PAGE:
Bob Beerbohm, RIP

By | Tuesday, April 02, 2024 Leave a Comment
I gather this news has already made the rounds, but I just learned that Bob Beerbohm passed away last week. I never met him in person, but we did talk many times. As one of the early pioneers of dedicated comic book shops, I had originally contacted him in the late 1990s to see if he would be open to being interviewed for a book idea I had on the history of comic book retailing. It turns out that it wasn't an original idea; Bob had himself been working on precisely such a book for several years already.

I'd loosely kept in touch with him over the years, and he always had interesting insights into the comic book industry. I certainly learned a fair amount from him, particularly on some of the late 19th century material that often gets shunted aside as if the Yellow Kid was created in a vacuum. He seemed to be annoyed that more people didn't know the history of comics -- well, not exactly. He seemed to be annoyed with people who claimed to know the history of comics and wrote about it with some measure of authority but didn't actually know the history of comics. He did a fair amount, though, to try to educate people and I think he did indeed push more people to look beyond the "accepted canon" of comics, though I don't know if he saw the repercussions of that.

He was very clearly a passionate man when it came to comics, and he argued vociferously on points he felt should be examined with more scrutiny, and not be taken at face value because this creator or that creator just said so. As a retailer, he also was pretty vocal about the business side of comics, and was one of the first people to call out slabbing comics as a scam. His strong opinions made him borderline villainous to people he called out but he always returned to the idea that he was just trying to ensure the record was set straight.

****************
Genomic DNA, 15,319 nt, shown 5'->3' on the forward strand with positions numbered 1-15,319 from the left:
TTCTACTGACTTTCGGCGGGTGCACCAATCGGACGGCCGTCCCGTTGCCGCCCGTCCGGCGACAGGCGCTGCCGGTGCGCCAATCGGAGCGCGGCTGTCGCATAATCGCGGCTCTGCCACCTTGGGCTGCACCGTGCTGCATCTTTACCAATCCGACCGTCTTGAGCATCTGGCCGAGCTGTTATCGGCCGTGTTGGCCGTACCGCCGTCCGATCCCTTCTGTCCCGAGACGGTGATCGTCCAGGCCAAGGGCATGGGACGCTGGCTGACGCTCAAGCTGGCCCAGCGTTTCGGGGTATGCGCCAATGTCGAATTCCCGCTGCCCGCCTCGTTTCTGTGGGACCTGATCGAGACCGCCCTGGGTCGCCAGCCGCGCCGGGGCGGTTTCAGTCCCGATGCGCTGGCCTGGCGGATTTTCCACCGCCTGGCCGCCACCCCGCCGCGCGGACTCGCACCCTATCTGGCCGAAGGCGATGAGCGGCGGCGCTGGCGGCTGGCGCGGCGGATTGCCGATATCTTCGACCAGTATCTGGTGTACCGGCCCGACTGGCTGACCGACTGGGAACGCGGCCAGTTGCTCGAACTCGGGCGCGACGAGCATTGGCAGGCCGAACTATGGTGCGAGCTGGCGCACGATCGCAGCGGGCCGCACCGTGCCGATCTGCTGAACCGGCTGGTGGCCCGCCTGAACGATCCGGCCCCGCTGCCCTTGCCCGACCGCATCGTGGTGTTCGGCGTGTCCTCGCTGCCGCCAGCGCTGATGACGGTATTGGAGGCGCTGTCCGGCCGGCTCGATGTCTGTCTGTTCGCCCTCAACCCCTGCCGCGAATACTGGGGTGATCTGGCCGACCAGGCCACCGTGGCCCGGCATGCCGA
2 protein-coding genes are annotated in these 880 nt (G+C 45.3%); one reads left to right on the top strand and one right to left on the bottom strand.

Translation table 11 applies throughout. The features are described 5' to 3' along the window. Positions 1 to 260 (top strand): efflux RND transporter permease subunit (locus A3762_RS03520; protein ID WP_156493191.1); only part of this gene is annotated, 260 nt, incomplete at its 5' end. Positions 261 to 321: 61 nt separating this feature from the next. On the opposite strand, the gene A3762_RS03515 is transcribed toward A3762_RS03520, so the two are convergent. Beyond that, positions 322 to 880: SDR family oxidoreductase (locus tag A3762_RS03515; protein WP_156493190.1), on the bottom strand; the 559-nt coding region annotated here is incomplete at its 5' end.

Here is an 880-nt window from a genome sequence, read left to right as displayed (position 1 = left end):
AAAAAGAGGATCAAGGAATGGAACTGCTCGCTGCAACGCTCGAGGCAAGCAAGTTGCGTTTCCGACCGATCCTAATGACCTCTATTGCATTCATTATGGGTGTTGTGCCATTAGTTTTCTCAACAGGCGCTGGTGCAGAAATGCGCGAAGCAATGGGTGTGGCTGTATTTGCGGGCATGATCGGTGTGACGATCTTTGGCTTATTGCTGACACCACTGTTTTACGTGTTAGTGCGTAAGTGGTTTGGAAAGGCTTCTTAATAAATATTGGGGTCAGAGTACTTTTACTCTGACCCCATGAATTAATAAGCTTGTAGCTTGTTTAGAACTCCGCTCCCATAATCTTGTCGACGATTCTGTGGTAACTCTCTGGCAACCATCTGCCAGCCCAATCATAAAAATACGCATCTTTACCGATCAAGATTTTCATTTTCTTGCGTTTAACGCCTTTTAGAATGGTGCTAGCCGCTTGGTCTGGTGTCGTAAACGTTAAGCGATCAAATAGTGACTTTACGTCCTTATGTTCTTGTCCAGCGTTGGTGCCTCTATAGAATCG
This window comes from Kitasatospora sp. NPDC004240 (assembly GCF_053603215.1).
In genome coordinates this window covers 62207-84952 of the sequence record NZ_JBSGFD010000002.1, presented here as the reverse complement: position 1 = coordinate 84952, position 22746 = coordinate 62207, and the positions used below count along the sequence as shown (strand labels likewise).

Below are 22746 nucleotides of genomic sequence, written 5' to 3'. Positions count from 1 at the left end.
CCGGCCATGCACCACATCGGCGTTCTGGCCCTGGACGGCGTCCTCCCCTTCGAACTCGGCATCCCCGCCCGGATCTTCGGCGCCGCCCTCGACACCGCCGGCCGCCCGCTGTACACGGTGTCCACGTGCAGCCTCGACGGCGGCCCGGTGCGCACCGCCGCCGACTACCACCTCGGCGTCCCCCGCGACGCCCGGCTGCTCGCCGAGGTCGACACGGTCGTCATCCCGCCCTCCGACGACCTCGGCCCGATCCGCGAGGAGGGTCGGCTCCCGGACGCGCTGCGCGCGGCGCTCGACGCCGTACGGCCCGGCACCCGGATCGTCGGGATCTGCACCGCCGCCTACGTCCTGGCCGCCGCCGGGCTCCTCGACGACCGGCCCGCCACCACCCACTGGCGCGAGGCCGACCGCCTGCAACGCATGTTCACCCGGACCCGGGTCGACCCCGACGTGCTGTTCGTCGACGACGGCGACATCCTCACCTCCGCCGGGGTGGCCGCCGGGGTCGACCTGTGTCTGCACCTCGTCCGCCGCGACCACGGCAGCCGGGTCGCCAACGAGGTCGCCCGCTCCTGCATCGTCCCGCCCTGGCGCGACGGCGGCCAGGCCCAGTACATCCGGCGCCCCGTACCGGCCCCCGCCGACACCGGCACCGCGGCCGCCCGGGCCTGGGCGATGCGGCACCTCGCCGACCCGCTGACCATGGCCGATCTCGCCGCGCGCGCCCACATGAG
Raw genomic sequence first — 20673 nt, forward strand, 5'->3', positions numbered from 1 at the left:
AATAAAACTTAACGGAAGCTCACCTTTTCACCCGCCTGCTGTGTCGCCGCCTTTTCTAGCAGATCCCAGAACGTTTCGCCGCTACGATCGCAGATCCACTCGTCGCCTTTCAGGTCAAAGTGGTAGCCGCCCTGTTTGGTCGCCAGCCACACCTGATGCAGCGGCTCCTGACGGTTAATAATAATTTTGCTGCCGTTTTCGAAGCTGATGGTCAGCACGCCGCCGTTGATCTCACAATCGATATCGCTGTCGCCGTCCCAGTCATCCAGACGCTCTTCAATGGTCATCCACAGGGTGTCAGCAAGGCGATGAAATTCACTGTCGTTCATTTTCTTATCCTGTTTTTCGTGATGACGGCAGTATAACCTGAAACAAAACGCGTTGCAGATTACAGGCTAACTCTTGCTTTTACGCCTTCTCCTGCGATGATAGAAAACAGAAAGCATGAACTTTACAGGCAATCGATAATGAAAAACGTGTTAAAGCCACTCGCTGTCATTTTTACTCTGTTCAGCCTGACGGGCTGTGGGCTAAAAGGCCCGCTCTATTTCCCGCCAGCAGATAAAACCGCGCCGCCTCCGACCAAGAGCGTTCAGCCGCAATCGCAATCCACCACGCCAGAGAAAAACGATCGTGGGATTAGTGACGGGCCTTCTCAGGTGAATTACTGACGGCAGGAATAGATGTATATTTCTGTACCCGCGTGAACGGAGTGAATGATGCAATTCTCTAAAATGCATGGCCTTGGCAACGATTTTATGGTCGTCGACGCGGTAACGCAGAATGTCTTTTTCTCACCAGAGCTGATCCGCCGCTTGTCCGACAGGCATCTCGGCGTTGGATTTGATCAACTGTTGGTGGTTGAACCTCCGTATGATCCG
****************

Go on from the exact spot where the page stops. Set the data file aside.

Bob had been working, as I said, on a book about the history of comic book retailing. The last I heard, his manuscript was over 800 pages long but he never published it. (At least in full. I gather he did use portions of it in various writings he posted online over the years.) A note from his daughter Katy suggests that she'll be looking to ensure it does get published in some capacity, and I truly hope it does. From what I've read of his work, it would probably need a strong editor, but the information he has included from only the small snippets I've read -- much of it first-hand -- would make for an invaluable resource if it were collected in a single volume.

Speaking of Katy, she does have a GoFundMe to help pay for funeral expenses. It looks like, as of this writing, it's already surpassed the goal but additional funds will go towards organizing his notes and materials, and getting things put together to finally publish his book. I know I'll be first in line for a copy.

My condolences to Katy and the rest of the Beerbohm family. He was very much a strong force in the comics industry, but that pales in comparison to the efforts I know he tried to put forth as a father. I wish the family all the best.
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